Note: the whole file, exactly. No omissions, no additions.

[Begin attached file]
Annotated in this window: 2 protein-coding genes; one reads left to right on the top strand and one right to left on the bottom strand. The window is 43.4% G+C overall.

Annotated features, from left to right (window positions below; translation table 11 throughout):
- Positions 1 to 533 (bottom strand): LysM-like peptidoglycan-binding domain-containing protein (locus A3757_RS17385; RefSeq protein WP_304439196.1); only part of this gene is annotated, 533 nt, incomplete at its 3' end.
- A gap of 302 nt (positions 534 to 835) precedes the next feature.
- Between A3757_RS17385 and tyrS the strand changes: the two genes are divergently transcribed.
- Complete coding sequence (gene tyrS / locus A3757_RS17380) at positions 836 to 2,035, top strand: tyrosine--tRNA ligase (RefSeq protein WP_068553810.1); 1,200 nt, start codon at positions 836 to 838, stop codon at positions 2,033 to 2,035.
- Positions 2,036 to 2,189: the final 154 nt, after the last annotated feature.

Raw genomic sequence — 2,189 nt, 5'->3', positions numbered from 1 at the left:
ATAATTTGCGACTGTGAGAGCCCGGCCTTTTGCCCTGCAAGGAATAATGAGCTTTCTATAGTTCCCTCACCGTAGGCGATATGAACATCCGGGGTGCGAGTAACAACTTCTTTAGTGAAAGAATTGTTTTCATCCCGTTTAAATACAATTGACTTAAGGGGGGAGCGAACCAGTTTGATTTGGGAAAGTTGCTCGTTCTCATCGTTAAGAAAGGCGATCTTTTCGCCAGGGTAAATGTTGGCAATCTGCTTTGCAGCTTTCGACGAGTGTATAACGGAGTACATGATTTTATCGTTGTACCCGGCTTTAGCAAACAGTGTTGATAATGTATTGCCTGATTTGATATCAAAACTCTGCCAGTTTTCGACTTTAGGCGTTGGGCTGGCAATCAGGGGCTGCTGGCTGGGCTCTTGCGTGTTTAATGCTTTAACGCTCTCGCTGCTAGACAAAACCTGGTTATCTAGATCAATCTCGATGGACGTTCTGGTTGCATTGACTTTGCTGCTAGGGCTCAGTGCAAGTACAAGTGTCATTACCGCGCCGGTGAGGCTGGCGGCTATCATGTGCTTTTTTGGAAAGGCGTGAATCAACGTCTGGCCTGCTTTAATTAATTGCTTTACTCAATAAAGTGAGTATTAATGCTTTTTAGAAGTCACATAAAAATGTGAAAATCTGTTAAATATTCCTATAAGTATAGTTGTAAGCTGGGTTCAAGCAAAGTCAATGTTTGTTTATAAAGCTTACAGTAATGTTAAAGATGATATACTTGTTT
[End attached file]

Annotated in this window: 2 protein-coding genes; one reads left to right on the top strand and one right to left on the bottom strand. The window is 43.4% G+C overall.

Annotated features, from left to right (window positions below; translation table 11 throughout):
- Positions 1 to 533 (bottom strand): LysM-like peptidoglycan-binding domain-containing protein (locus A3757_RS17385; RefSeq protein WP_304439196.1); only part of this gene is annotated, 533 nt, incomplete at its 3' end.
- A gap of 302 nt (positions 534 to 835) precedes the next feature.
- Between A3757_RS17385 and tyrS the strand changes: the two genes are divergently transcribed.
- Complete coding sequence (gene tyrS / locus A3757_RS17380) at positions 836 to 2,035, top strand: tyrosine--tRNA ligase (RefSeq protein WP_068553810.1); 1,200 nt, start codon at positions 836 to 838, stop codon at positions 2,033 to 2,035.
- Positions 2,036 to 2,189: the final 154 nt, after the last annotated feature.

Raw genomic sequence — 2,189 nt, 5'->3', positions numbered from 1 at the left:
ATAATTTGCGACTGTGAGAGCCCGGCCTTTTGCCCTGCAAGGAATAATGAGCTTTCTATAGTTCCCTCACCGTAGGCGATATGAACATCCGGGGTGCGAGTAACAACTTCTTTAGTGAAAGAATTGTTTTCATCCCGTTTAAATACAATTGACTTAAGGGGGGAGCGAACCAGTTTGATTTGGGAAAGTTGCTCGTTCTCATCGTTAAGAAAGGCGATCTTTTCGCCAGGGTAAATGTTGGCAATCTGCTTTGCAGCTTTCGACGAGTGTATAACGGAGTACATGATTTTATCGTTGTACCCGGCTTTAGCAAACAGTGTTGATAATGTATTGCCTGATTTGATATCAAAACTCTGCCAGTTTTCGACTTTAGGCGTTGGGCTGGCAATCAGGGGCTGCTGGCTGGGCTCTTGCGTGTTTAATGCTTTAACGCTCTCGCTGCTAGACAAAACCTGGTTATCTAGATCAATCTCGATGGACGTTCTGGTTGCATTGACTTTGCTGCTAGGGCTCAGTGCAAGTACAAGTGTCATTACCGCGCCGGTGAGGCTGGCGGCTATCATGTGCTTTTTTGGAAAGGCGTGAATCAACGTCTGGCCTGCTTTAATTAATTGCTTTACTCAATAAAGTGAGTATTAATGCTTTTTAGAAGTCACATAAAAATGTGAAAATCTGTTAAATATTCCTATAAGTATAGTTGTAAGCTGGGTTCAAGCAAAGTCAATGTTTGTTTATAAAGCTTACAGTAATGTTAAAGATGATATACTTGTTT